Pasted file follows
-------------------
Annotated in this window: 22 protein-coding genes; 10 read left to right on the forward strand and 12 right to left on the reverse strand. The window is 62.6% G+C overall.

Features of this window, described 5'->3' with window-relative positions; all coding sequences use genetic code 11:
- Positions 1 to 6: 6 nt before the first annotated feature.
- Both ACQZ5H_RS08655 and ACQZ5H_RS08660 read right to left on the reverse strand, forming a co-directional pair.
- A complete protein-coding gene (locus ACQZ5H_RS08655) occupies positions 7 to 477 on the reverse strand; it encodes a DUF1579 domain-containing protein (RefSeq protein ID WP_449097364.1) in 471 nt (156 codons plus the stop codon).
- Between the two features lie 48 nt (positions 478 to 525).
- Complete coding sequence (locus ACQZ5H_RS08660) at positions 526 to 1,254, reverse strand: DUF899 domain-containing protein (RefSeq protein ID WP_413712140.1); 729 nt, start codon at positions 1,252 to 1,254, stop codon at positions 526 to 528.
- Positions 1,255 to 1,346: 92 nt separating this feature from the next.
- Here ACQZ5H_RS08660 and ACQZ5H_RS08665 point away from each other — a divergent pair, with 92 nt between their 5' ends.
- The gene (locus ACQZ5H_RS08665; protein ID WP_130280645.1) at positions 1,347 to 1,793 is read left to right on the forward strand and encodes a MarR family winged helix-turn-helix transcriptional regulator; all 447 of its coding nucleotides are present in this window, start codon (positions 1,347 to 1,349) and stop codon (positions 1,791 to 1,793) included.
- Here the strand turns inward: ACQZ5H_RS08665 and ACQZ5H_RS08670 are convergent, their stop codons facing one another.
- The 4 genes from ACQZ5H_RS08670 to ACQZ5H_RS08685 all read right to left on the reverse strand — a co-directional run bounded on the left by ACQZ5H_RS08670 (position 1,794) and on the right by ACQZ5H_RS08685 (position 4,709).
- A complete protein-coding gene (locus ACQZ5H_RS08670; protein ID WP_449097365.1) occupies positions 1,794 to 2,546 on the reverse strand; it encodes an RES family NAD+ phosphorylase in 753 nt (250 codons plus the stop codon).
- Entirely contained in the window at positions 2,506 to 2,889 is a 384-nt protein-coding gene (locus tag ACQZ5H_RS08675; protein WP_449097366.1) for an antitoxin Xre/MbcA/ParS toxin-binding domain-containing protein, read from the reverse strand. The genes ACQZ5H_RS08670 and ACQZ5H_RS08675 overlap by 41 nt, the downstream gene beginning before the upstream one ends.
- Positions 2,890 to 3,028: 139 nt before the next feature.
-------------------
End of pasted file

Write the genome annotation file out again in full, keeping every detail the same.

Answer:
Annotated in this window: 22 protein-coding genes; 10 read left to right on the forward strand and 12 right to left on the reverse strand. The window is 62.6% G+C overall.

Features of this window, described 5'->3' with window-relative positions; all coding sequences use genetic code 11:
- Positions 1 to 6: 6 nt before the first annotated feature.
- Both ACQZ5H_RS08655 and ACQZ5H_RS08660 read right to left on the reverse strand, forming a co-directional pair.
- A complete protein-coding gene (locus ACQZ5H_RS08655) occupies positions 7 to 477 on the reverse strand; it encodes a DUF1579 domain-containing protein (RefSeq protein ID WP_449097364.1) in 471 nt (156 codons plus the stop codon).
- Between the two features lie 48 nt (positions 478 to 525).
- Complete coding sequence (locus ACQZ5H_RS08660) at positions 526 to 1,254, reverse strand: DUF899 domain-containing protein (RefSeq protein ID WP_413712140.1); 729 nt, start codon at positions 1,252 to 1,254, stop codon at positions 526 to 528.
- Positions 1,255 to 1,346: 92 nt separating this feature from the next.
- Here ACQZ5H_RS08660 and ACQZ5H_RS08665 point away from each other — a divergent pair, with 92 nt between their 5' ends.
- The gene (locus ACQZ5H_RS08665; protein ID WP_130280645.1) at positions 1,347 to 1,793 is read left to right on the forward strand and encodes a MarR family winged helix-turn-helix transcriptional regulator; all 447 of its coding nucleotides are present in this window, start codon (positions 1,347 to 1,349) and stop codon (positions 1,791 to 1,793) included.
- Here the strand turns inward: ACQZ5H_RS08665 and ACQZ5H_RS08670 are convergent, their stop codons facing one another.
- The 4 genes from ACQZ5H_RS08670 to ACQZ5H_RS08685 all read right to left on the reverse strand — a co-directional run bounded on the left by ACQZ5H_RS08670 (position 1,794) and on the right by ACQZ5H_RS08685 (position 4,709).
- A complete protein-coding gene (locus ACQZ5H_RS08670; protein ID WP_449097365.1) occupies positions 1,794 to 2,546 on the reverse strand; it encodes an RES family NAD+ phosphorylase in 753 nt (250 codons plus the stop codon).
- Entirely contained in the window at positions 2,506 to 2,889 is a 384-nt protein-coding gene (locus tag ACQZ5H_RS08675; protein WP_449097366.1) for an antitoxin Xre/MbcA/ParS toxin-binding domain-containing protein, read from the reverse strand. The genes ACQZ5H_RS08670 and ACQZ5H_RS08675 overlap by 41 nt, the downstream gene beginning before the upstream one ends.
- Positions 2,890 to 3,028: 139 nt before the next feature.